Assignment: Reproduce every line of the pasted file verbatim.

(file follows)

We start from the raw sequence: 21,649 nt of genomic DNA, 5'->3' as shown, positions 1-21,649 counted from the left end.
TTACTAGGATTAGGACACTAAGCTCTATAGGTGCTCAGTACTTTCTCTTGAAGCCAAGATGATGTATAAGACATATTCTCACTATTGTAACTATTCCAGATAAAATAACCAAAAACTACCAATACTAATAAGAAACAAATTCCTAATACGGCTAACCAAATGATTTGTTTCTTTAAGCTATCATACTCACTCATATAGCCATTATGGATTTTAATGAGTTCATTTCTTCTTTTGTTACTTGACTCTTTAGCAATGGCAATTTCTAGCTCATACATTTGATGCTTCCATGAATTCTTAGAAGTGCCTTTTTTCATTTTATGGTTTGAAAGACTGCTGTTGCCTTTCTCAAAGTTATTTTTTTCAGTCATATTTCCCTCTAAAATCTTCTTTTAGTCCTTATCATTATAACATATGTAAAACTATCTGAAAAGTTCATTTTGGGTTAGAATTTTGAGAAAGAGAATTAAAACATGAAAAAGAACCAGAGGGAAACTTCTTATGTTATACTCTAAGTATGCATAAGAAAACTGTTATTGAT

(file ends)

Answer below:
We start from the raw sequence: 21,649 nt of genomic DNA, 5'->3' as shown, positions 1-21,649 counted from the left end.
TTACTAGGATTAGGACACTAAGCTCTATAGGTGCTCAGTACTTTCTCTTGAAGCCAAGATGATGTATAAGACATATTCTCACTATTGTAACTATTCCAGATAAAATAACCAAAAACTACCAATACTAATAAGAAACAAATTCCTAATACGGCTAACCAAATGATTTGTTTCTTTAAGCTATCATACTCACTCATATAGCCATTATGGATTTTAATGAGTTCATTTCTTCTTTTGTTACTTGACTCTTTAGCAATGGCAATTTCTAGCTCATACATTTGATGCTTCCATGAATTCTTAGAAGTGCCTTTTTTCATTTTATGGTTTGAAAGACTGCTGTTGCCTTTCTCAAAGTTATTTTTTTCAGTCATATTTCCCTCTAAAATCTTCTTTTAGTCCTTATCATTATAACATATGTAAAACTATCTGAAAAGTTCATTTTGGGTTAGAATTTTGAGAAAGAGAATTAAAACATGAAAAAGAACCAGAGGGAAACTTCTTATGTTATACTCTAAGTATGCATAAGAAAACTGTTATTGAT